Wow! It was the weekend of the monster fish on both neighboring sides of Louisiana this past weekend. It was historic. Let’s start with the crappie. Lake Grenada in Mississippi is known as the “Home of the Three Pound Crappie” and it proved itself beyond anyone’s wildest dreams this past weekend in a Crappie Masters National Qualifier event.
It took a 14 fish limit weighing 42.84 pounds to win the tournament. That’s crappie. White perch, dudes. That’s a 3.06 pound average PER FISH. Most people never even catch a three pound crappie in their lives. Most people never even SEE a three pound crappie in their lives. To make a catch like that in a tournament is amazing. Even with the use of an underwater camera like LiveScope, it’s still amazing.
Even more amazing? A couple of weeks ago on Lake D’Arbonne we saw a record catch for a Crappie Masters event here. It took 31.21 pounds to win the tournament. That’s still an awesome catch, but more than 10 pound short of the Grenada catch for the same number of fish, same time of the year. That same 31.21 weight at the Grenada event this past weekend would have only been good for 47th place. At Grenada, seven teams had more than 40 pounds. And there were 47 teams that had a big fish over three pounds. Wow.
In my opinion, it’s a testament to three things.
One, sonar technology that lets you see fish underwater (It’s much the same as the ultrasound that lets a pregnant moms see her babies nose, fingers and toes in real time). Second, the skill level that anglers have developed in using that technology. And third — and most importantly — the fact that that fisheries resource is there. You can’t catch a three pound crappie that isn’t there, even if you snorkel for them with a spear gun.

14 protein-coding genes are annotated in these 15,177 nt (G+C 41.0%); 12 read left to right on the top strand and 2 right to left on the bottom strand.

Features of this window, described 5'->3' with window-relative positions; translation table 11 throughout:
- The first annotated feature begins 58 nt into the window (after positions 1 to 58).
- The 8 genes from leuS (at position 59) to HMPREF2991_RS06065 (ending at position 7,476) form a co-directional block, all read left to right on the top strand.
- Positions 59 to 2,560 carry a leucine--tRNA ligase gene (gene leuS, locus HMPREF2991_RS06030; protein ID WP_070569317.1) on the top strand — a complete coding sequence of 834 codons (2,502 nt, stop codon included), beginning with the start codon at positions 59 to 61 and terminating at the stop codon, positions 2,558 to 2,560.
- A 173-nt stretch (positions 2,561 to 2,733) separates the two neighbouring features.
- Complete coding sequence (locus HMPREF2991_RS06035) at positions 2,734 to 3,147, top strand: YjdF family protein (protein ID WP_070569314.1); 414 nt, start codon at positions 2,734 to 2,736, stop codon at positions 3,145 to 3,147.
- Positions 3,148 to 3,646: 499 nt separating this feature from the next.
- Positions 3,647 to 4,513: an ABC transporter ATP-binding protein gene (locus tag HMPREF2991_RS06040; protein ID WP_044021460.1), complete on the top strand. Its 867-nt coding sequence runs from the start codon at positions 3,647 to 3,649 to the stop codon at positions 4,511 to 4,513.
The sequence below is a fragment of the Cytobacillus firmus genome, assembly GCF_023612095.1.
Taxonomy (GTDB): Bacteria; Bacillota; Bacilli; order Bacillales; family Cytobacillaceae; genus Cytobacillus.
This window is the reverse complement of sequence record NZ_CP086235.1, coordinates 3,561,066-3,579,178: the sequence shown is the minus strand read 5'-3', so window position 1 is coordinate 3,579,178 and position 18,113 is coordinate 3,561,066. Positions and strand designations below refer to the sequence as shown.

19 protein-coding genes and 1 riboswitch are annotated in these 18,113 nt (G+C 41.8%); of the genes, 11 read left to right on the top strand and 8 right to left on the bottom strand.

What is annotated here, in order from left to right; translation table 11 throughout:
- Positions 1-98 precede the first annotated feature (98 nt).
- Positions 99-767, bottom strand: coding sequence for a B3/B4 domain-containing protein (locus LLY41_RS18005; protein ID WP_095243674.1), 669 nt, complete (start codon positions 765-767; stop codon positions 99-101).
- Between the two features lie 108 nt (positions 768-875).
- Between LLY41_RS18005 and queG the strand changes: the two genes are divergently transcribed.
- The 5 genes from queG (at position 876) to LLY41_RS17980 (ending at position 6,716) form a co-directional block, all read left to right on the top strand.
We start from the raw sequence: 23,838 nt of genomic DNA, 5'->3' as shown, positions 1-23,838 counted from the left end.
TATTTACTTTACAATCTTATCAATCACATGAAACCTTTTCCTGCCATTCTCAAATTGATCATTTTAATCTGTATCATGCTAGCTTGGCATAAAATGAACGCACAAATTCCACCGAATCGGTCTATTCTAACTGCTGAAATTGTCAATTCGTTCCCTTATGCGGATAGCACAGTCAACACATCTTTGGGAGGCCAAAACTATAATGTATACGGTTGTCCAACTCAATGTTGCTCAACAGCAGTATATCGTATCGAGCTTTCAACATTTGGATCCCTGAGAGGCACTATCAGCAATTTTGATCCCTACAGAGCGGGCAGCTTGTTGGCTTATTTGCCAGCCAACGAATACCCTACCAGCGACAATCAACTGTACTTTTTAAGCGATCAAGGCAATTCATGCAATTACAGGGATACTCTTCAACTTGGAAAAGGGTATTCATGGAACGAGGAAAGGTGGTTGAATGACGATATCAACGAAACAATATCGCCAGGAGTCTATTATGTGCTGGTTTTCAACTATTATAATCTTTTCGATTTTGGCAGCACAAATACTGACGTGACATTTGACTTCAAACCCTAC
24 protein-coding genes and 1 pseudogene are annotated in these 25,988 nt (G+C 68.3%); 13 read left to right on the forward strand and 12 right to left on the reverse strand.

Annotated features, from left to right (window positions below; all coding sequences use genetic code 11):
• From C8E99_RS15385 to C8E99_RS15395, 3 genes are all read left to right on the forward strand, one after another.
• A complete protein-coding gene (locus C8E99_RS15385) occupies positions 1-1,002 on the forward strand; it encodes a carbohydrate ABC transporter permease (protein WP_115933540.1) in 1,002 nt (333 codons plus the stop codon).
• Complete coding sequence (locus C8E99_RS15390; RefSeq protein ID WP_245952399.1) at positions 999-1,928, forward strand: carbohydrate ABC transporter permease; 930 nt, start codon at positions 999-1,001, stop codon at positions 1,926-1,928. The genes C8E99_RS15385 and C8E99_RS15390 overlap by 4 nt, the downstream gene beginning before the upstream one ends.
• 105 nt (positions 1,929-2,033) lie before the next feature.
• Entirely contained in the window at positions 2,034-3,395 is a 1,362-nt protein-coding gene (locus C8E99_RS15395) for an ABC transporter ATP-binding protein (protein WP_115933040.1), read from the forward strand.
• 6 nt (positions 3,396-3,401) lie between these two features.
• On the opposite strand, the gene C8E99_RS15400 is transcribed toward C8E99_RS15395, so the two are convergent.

And let’s head West to talk about big bass?
Texas has long been known for its amazing bass fisheries, especially when it comes to consistently catching huge largemouths in a number of lakes. One of the greatest measuring sticks of Texas bass success is the Toyota ShareLunker program that basically says to anglers, “If you catch a 13+ pound bass and loan it to us during the spawning period (January-March), you support our selective breeding program and will be recognized as a member of the Lunker Legacy Class.” Pretty cool program. The anglers get recognized and the fish go back in the water and get to leave a legacy of their own through fisheries management.
This past weekend was a historic day in that program as well. It was a Triple Crown of monsters as numbers 600, 601, and 602 were caught and submitted. The milestone 600th ShareLunker was landed at O.H.Ivie Lake by Jason Gaston (top right in photo) of San Angelo and weighed in at 13.76lbs.
SL#601 quickly followed as Jim Smith (top left) of Weatherford landed his 14.42-pounder also at O.H.Ivie. The historic day was capped at Coleman City lake when C.R. Stevenson III (bottom) of Clyde set a new lake record with SL#602, a 14.83-pound beauty.
Somebody’s gonna need a bigger boat.